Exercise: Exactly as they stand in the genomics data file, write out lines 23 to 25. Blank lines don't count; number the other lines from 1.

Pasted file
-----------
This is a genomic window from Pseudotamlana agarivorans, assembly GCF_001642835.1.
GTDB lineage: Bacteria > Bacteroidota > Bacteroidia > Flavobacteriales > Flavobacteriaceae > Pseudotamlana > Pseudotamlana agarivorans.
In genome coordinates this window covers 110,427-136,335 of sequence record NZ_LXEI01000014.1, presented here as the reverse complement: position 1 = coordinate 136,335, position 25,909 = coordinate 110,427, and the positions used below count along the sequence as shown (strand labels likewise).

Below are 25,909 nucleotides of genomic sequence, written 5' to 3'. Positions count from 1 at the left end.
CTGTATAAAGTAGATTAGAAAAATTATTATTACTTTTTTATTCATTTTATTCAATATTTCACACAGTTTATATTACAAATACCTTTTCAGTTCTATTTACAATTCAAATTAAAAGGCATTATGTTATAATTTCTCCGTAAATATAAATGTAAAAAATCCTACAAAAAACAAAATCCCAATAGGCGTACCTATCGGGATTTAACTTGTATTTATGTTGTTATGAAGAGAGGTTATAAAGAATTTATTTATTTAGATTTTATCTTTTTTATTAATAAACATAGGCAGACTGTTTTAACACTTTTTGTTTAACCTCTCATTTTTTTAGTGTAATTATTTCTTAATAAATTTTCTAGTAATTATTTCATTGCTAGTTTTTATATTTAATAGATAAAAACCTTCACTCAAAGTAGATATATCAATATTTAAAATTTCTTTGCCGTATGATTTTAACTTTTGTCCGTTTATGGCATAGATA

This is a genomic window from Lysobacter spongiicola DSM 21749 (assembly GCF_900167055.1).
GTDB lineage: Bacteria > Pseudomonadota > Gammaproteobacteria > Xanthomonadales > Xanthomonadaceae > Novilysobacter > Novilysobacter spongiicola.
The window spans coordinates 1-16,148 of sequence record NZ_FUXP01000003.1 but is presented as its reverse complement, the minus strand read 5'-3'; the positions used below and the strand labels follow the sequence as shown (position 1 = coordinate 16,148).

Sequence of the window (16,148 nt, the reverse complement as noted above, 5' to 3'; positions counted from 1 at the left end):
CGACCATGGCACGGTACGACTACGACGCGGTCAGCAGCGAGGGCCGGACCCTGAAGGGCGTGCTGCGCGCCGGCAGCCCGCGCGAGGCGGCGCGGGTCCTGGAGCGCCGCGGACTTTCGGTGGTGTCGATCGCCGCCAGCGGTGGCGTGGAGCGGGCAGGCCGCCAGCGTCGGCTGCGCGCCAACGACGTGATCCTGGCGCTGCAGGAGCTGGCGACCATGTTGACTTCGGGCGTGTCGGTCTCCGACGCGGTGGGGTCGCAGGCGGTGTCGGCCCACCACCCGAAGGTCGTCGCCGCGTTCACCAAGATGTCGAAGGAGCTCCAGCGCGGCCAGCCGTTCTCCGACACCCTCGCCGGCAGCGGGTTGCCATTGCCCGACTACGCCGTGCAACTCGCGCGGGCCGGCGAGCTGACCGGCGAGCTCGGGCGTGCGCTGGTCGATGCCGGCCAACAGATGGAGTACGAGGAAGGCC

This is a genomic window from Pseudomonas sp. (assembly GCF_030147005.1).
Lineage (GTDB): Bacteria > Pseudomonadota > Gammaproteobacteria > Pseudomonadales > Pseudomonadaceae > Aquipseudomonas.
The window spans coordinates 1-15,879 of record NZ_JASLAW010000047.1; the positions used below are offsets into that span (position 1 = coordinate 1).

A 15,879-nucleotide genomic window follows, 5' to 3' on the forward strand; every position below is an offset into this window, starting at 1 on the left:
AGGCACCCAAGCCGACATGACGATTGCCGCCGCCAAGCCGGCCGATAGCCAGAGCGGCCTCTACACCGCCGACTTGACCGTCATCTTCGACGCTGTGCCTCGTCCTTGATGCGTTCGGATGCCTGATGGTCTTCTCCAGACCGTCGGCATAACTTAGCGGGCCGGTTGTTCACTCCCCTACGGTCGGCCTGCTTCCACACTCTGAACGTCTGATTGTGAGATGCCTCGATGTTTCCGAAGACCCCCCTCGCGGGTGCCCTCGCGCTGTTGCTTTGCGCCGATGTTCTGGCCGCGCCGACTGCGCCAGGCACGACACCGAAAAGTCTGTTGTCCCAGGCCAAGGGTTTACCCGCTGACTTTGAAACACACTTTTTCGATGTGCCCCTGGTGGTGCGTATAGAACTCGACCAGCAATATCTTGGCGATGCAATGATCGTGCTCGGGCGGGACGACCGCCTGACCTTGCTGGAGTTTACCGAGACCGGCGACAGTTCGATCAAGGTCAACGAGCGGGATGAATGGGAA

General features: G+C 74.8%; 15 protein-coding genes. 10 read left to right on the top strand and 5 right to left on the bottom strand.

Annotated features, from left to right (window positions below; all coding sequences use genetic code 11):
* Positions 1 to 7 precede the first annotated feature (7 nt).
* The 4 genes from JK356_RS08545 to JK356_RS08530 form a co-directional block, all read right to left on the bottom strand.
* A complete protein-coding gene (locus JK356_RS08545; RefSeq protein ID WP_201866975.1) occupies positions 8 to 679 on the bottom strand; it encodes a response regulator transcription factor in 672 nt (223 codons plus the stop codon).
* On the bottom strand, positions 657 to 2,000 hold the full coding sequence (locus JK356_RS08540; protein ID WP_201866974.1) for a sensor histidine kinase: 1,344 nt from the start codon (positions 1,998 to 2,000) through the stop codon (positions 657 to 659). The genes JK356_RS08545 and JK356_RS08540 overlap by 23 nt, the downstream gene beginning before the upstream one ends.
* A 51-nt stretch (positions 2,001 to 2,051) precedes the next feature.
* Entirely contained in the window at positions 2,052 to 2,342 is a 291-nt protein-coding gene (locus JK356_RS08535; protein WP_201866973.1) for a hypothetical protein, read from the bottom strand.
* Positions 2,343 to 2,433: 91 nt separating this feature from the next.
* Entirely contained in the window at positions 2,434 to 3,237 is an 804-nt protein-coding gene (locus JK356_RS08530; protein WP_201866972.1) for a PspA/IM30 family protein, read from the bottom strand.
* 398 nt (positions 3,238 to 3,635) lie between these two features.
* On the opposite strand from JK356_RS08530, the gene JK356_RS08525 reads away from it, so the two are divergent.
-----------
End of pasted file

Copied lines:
* Entirely contained in the window at positions 2,052 to 2,342 is a 291-nt protein-coding gene (locus JK356_RS08535; protein WP_201866973.1) for a hypothetical protein, read from the bottom strand.
* Positions 2,343 to 2,433: 91 nt separating this feature from the next.
* Entirely contained in the window at positions 2,434 to 3,237 is an 804-nt protein-coding gene (locus JK356_RS08530; protein WP_201866972.1) for a PspA/IM30 family protein, read from the bottom strand.